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"Women who give birth are usually young and in good health. So heart disease shouldn't be the leading cause of pregnancy-related deaths, but it is," lead researcher Dr. Afshan Hameed, an associate professor of clinical cardiology, obstetrics and gynecology at the University of California, Irvine, said in an American Heart Association (AHA) news release.
From 2002 to 2005, there were 2.1 million live births in California. Hameed and her colleagues analyzed the medical records of 732 women in the state who died from all causes while pregnant or within one year of pregnancy, and found that 209 of those deaths were pregnancy-related.
About one-quarter (52) of the pregnancy-related deaths were from some form of heart disease. Only 6 percent of these women who died had been diagnosed with a heart condition before the pregnancy.
Two-thirds (33) of the heart-related deaths were from cardiomyopathy, a disease in which the heart muscle is weakened and that can lead to heart failure, irregular heartbeats, heart valve problems and death.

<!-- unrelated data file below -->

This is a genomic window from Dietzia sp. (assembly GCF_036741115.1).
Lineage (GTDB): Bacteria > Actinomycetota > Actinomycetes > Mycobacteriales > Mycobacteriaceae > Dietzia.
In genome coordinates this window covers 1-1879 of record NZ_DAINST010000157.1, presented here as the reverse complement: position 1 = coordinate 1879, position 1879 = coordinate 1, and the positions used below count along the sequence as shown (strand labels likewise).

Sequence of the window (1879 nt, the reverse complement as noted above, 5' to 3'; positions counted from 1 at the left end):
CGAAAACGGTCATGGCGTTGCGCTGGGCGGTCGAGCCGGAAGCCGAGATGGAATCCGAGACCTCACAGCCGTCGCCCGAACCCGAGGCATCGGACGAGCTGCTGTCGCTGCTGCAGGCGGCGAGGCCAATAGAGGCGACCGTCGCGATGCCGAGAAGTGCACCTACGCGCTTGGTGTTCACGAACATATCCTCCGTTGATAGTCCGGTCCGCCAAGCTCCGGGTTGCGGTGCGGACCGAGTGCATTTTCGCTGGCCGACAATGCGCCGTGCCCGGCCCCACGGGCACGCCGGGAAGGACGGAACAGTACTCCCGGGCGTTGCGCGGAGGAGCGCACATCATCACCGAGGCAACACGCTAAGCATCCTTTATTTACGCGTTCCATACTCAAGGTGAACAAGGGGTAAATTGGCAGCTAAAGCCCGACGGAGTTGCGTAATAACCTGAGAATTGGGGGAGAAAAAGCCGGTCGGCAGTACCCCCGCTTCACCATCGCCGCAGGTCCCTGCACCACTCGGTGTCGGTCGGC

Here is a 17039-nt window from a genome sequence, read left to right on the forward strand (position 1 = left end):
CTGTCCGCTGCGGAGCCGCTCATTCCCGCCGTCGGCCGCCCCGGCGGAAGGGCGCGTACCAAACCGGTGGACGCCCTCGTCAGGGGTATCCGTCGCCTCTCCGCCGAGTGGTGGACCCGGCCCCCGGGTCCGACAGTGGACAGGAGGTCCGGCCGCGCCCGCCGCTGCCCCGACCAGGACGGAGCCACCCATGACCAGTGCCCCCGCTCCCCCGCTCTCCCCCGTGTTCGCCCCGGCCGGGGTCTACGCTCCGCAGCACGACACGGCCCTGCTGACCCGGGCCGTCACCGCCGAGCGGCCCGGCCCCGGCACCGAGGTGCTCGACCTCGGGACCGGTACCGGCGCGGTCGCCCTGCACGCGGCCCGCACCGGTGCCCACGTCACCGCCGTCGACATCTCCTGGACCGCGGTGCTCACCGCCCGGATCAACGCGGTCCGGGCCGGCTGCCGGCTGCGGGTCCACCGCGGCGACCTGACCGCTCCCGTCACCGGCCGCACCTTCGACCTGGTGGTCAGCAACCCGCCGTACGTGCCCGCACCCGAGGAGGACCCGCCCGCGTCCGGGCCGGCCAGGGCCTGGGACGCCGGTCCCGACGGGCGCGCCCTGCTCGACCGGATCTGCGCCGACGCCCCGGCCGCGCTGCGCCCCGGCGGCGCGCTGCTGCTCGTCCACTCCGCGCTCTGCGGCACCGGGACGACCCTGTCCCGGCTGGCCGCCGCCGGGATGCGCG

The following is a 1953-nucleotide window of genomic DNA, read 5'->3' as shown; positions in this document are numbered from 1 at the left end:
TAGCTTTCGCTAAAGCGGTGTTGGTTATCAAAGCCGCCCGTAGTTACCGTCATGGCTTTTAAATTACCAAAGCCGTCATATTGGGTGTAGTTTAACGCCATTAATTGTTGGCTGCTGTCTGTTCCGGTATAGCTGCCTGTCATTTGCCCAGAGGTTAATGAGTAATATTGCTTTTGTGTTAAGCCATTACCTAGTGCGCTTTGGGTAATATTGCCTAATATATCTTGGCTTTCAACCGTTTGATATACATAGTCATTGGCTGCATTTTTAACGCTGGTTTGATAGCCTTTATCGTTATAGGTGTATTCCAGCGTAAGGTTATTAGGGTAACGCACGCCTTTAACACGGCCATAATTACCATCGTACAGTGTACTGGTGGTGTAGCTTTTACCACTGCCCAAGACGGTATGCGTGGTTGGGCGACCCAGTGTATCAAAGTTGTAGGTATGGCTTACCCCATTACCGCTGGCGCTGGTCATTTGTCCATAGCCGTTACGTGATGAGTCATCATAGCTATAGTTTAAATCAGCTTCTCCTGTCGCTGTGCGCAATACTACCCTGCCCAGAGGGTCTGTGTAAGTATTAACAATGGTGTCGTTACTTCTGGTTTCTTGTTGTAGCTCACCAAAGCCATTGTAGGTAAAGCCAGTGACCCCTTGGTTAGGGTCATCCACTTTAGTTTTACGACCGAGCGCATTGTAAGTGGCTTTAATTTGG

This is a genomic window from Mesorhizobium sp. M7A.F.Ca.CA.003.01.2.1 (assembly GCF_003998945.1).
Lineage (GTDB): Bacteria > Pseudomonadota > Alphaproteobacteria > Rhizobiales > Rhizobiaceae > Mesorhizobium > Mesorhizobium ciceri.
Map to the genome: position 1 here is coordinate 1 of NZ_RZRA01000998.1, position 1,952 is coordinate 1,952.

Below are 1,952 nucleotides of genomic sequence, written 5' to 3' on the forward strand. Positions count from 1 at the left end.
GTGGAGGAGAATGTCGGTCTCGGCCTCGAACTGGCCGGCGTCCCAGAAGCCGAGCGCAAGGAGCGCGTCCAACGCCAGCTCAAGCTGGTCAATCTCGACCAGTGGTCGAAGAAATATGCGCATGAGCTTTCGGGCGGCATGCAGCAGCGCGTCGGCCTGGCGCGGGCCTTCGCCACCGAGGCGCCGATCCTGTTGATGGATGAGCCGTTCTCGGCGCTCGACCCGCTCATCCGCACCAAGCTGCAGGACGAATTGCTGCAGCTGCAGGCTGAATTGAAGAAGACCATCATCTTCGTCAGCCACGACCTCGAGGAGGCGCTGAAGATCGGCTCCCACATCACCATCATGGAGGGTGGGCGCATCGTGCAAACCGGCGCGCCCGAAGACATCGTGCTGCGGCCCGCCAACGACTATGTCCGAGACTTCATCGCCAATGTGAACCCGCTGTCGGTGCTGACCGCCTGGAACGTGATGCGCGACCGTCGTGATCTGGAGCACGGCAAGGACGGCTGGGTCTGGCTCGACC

Women most likely to die from pregnancy-related heart disease were black, obese or were substance abusers during pregnancy. Nearly one-fourth of the pregnant women who died of heart disease had been diagnosed with high blood pressure during their pregnancies.
In about two-thirds of the deaths, the diagnosis was either incorrect or delayed or doctors gave ineffective or inappropriate treatments, according to the researchers. One-third of the patients who died had failed to seek or had delayed care, 10 percent refused medical advice and 27 percent did not recognize their symptoms as heart-related.
The findings, scheduled for presentation Sunday at the AHA's annual meeting in Dallas, likely apply to the rest of the United States, according to Hameed.
"Women should attain and maintain proper weight before and during pregnancy, and talk to their doctors if they have personal or family histories of heart disease," she said.
"And health care providers should be referring pregnant women who complain of symptoms consistent with cardiac disease to specialists, especially when these risk factors are present. Women with evidence of substance abuse should receive early referral for treatment," Hameed added.
However, it is impossible to be certain whether earlier diagnosis and intervention would have prevented death in these cases "as missed cues to the presence of heart disease were common," she said.
Because the study was presented at a medical meeting, the data and conclusions should be viewed as preliminary until published in a peer-reviewed journal.
Maternal death rates have been rising in California and the United States since the mid-1990s, according to the California Department of Public Health.
-- Robert Preidt
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SOURCE: American Heart Association, news release, Nov. 17, 2013